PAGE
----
Still, she’s been in the assisted-living program for nearly five years. And for Broughton — who people at Gateway call an excellent communicator — it’s too long.
Gateway Farms of Greater Richmond Inc. is a transitional living program for individuals who suffer from schizophrenia, bipolar disorder and depression. The program’s primary goal is to help residents to become as self-sufficient as possible. This description and the mission it implies are new.
Four years ago, Style published a cover story on Gateway and how it appeared to offer people with mental illness a far more attractive alternative to other private or public facilities and, especially, to the state’s much-maligned mental hospitals. (At the time, the U.S. Justice Department was investigating the state’s nine mental hospitals for widespread regulations infractions and abuse.) Since, those in the mental-health field say that not enough has changed. The state of mental-health care in Virginia remains among the poorest in the nation. Meanwhile, mental illness is rampant. Worldwide, one in four people will suffer from some form of chronic depression. One in 100 suffer from schizophrenia. And locally, community service boards are witnessing an 8 percent to 10 percent increase in the number of people needing services for mental illness.
According to the regional chapter of the National Alliance for the Mentally Ill, Virginia ranks 12th in the nation in per-capita income but 43rd in per-capita spending on community-based, mental-health services. With the economic downturn and subsequent state budget cuts to mental-health programs totaling 15 percent, prospects for the 300,000 people who acknowledge suffering from chronic mental illness in Virginia aren’t promising. NAMI-Virginia had this motto for the 2003 General Assembly session: “43rd and falling: How low will Virginia go?”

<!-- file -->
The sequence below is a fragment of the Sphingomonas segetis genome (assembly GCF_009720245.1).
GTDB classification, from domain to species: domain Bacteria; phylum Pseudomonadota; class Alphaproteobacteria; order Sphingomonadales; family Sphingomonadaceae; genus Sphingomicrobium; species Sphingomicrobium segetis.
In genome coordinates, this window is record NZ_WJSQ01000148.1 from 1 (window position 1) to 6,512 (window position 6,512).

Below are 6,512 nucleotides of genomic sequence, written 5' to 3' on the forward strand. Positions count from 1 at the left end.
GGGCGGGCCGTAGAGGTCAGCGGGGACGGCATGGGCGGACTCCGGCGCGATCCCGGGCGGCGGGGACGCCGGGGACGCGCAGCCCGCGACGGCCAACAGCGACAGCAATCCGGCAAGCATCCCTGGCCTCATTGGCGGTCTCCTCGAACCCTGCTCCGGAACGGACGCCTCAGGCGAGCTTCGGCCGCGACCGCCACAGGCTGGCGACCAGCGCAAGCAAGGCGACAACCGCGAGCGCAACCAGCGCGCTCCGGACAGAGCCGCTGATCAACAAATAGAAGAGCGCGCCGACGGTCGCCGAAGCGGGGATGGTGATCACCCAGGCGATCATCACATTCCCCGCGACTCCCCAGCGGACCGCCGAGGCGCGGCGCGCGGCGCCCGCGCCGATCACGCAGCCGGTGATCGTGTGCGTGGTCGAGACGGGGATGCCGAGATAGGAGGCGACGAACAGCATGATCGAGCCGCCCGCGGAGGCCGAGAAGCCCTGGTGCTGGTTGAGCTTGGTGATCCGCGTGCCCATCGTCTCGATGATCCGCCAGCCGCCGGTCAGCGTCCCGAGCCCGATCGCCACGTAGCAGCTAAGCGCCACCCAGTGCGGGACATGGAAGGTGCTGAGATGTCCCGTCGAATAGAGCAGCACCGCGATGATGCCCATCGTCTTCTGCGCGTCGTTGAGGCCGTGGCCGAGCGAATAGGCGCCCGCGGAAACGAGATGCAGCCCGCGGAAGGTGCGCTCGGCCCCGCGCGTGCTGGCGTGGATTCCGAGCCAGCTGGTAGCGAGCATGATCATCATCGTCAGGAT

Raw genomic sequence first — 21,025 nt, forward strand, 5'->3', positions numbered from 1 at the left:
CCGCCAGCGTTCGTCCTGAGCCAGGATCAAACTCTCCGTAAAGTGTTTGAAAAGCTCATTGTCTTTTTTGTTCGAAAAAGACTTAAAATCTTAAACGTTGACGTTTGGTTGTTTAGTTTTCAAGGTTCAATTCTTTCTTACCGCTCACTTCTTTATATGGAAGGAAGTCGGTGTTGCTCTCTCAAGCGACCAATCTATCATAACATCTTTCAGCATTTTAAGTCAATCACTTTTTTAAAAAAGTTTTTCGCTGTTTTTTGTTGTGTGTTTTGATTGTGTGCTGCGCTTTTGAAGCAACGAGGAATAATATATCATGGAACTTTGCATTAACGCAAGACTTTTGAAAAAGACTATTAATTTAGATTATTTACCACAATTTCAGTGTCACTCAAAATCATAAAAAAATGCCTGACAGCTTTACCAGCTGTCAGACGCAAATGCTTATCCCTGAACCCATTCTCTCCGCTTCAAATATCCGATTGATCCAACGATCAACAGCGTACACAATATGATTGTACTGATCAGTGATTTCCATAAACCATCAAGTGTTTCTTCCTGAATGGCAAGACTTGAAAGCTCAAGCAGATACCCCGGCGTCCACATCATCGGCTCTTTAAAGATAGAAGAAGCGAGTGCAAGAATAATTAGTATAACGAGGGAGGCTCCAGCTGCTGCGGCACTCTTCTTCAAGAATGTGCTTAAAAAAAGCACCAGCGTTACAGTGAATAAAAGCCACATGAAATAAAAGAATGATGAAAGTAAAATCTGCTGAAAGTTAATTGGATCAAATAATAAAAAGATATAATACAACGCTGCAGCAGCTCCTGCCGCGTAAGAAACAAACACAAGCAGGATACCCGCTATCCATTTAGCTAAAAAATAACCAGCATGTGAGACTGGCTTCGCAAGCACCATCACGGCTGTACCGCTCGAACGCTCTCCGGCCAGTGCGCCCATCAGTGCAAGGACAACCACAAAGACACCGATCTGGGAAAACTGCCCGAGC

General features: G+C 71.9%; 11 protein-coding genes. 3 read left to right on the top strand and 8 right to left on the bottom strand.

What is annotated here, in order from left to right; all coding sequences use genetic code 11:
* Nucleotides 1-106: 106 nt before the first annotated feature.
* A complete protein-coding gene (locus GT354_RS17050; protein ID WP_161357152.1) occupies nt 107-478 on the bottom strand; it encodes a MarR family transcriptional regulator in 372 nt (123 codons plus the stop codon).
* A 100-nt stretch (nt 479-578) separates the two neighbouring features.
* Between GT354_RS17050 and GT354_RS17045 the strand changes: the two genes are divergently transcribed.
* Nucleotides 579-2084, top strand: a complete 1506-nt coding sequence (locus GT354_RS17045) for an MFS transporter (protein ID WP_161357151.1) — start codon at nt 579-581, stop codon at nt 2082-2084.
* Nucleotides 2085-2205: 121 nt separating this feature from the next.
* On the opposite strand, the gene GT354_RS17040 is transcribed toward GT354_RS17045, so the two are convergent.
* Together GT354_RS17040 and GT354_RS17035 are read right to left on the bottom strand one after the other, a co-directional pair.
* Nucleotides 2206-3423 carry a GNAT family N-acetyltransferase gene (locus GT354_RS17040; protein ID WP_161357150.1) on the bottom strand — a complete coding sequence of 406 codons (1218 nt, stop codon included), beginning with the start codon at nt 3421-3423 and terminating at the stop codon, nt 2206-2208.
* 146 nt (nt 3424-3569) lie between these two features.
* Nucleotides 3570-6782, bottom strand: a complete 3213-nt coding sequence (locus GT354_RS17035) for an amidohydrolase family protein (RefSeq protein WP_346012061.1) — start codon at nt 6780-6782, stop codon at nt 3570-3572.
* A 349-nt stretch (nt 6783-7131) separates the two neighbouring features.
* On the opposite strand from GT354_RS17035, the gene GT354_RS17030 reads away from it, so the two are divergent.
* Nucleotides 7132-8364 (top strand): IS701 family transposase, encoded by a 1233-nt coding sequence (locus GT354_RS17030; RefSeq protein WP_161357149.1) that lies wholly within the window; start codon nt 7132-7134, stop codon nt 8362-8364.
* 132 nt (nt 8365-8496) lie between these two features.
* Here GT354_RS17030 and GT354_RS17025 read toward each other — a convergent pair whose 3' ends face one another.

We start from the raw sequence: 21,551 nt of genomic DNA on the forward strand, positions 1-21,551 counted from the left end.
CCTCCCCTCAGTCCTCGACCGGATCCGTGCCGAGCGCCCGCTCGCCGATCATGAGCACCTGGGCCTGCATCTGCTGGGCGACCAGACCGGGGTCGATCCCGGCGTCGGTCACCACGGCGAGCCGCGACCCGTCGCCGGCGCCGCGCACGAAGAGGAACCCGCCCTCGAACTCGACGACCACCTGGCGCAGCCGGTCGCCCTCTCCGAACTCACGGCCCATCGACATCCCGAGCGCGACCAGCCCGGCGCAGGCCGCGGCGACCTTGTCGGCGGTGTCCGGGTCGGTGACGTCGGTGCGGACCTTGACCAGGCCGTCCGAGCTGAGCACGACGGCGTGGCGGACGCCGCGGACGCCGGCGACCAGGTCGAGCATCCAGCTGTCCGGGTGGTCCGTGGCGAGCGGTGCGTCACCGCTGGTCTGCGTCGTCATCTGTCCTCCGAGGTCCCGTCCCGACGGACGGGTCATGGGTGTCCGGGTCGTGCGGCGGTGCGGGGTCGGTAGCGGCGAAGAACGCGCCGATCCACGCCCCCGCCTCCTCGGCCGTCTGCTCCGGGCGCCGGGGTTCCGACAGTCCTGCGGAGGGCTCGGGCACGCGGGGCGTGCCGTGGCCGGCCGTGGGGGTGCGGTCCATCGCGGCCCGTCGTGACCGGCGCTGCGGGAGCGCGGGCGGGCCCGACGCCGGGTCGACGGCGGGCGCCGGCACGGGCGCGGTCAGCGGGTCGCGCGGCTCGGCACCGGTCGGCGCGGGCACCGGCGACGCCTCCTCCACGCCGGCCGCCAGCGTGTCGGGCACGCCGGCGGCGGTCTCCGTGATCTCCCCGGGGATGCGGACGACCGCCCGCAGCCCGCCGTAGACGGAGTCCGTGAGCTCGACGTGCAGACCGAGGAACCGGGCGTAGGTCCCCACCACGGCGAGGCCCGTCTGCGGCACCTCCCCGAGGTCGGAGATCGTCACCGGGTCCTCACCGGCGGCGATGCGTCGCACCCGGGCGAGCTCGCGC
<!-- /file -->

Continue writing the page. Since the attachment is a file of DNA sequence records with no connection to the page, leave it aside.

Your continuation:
But a recent proposal by Gov. Mark Warner, called the “Community Reinvestment Project,” will redirect $22 million annually from state mental-health institutions to the state’s 40 community service boards in an effort to turn the tide. The plan stems from legislation emerging from the 2002 General Assembly session. And what it could mean is that private nonprofits like Gateway and other community-based programs could benefit from $4 million in 2004.
Lynn Brackenridge, Gateway’s president and former executive director, is hopeful the money will come and will make a difference. Valerie Marsh, executive director for NAMI-Virginia, isn’t sure it will. Already, she points out, 12,000 people with mental illness in Virginia are not receiving the treatment and services they need. “I’m a little more skeptical than [Brackenridge],” Marsh says, explaining that, so far, no money has specifically been earmarked for mental-health needs. What’s more, she says, existing programs throughout the state are suffering as public mental-health facilities close wards and eliminate beds.
“Thank God Gateway’s out there,” Marsh says, representing a private facility and model that seems to work. “There could be a thousand, probably two thousand Gateways,” she says, before Virginia’s mental-health system would significantly improve. And still, she offers this caveat: “There’s no magic bullet of housing. One size does not fit all.”
While it’s not yet clear whether Gateway will be eligible for the promised funds, the message and timing of any money set aside for mental health could provide pivotal. If Gateway doesn’t get it, its staff says, maybe its model could be replicated elsewhere. At the very least, the money could be used to strengthen private-public partnerships to ensure that already hard-to-come-by services aren’t duplicated, they say.